1

Why do beer and pubs matter?


UK plc

Beer is a British product and a major tax contributor. There are now over 1,400 breweries in the UK


Beer and pubs contribute £22bn to UK GDP and generate £13bn in tax revenue.

2

Jobs

The production and sale of beer creates jobs in agriculture, brewing, pubs and the wider supply chain.


In total the beer and pub sector supports almost 900,000 jobs. 46% of those employed in the sector are 16-24 year olds.

3

Responsible Drinking

Government challenged the industry to remove 1 billion units of alcohol from the market by 2015. By reducing the strength of existing products and introducing great-tasting lower strength brands, brewers alone have already removed 1.2 billion units.


UK alcohol consumption has decreased by 18% since 2004. Harmful and underage drinking have also fallen sharply.

Pubs at the heart of the community


Beer supports pubs

At the heart of every pub is beer, mostly British-brewed, often locally. Beer is enjoyed by millions of UK adults. Keeping pints affordable is the best way to support community pubs.

4

Bringing people together

Pubs play a unique role in national life. Friends are made and communities come together in pubs. Almost 1 billion pub meals are sold annually.


Vibrant small businesses

Pubs boost local economies by an average of £80,000 per year. Around 80% are community or rural pubs, bringing jobs to parts of the UK that need them most.


Providing community services

Many pubs run vital public services such as post offices, local shops and broadband internet access, as well as putting on community events and cultural activities.


A partnership approach

Pubs provide safe, supervised drinking environments. Pubs, the police and local authorities work together to tackle alcohol misuse.


Ambassadors for Britain

For our tourism industry, pubs are a leading attraction and contribute to positive perceptions of the UK. The Government features pubs in its global GREAT Britain promotional campaign.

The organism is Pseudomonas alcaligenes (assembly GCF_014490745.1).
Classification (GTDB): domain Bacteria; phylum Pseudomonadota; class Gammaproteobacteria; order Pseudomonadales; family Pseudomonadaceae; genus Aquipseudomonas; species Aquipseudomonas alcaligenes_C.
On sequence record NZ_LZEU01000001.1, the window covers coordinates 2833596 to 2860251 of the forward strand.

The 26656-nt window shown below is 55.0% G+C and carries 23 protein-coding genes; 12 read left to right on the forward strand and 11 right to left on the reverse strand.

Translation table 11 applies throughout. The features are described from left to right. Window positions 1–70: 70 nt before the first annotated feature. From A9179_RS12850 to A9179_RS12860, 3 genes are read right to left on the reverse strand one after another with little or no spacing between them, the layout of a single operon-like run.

Glass half full


Bitter memories

The beer duty escalator (2008-2013) meant beer tax increased by a staggering 42%. This caused immense damage to the sector and squeezed the pockets of ordinary people.


Beer duty is particularly regressive, hitting those on lowest incomes the hardest.

An escalating problem from 2008-2013
* Beer duty increased by 42%
* Beer duty revenues increased by only 12%
* Beer consumption fell by 16%
* 7,000 pubs closed
* 58,000 jobs were lost

Turning point

The decision to scrap the escalator and cut beer duty by 1p at the 2013 Budget was cheered by pubs and Britain's 32 million beer drinkers.


A second consecutive cut in 2014 has restored business confidence and a brighter future for UK pubs.

5

Pennies off duty - pounds in pockets

The sector has worked hard to pass on recent duty savings, helping people to afford a hard-earned pint at the end of their day.


Beer price increases in pubs are at their lowest since the 1980s

A taxing problem


Room for improvement

The 2013 and 2014 Budgets recognised the unique economic and social value of beer and pubs.


But, after years of above inflation duty increases, beer is still overtaxed. In 2013 Britons paid almost 40% of all EU beer duty but only consumed 12 of the beer.

6

Slow progress

It will take many years to undo the impact of the beer duty escalator.


The planned 2.1% beer duty increase in the 2015 Budget will undermine last year's 2% cut for British consumers.

7

Maintaining momentum

Even with the recent duty cuts, the industry is under severe pressure.


Any future tax increases will curtail renewed ambition, damage jobs and inhibit investment in manufacturing and skills.

8

What next? A further cut in beer duty would:

 

  1. Ensure a pint in the pub remains an affordable pleasure for the millions of beer drinkers and pub-goers

  2. Secure 1000s of additional jobs

  3. Continue to rebalance alcohol taxation and encourage people towards lower-strength, British-made drinks

  4. Be popular with supporters of all political parties

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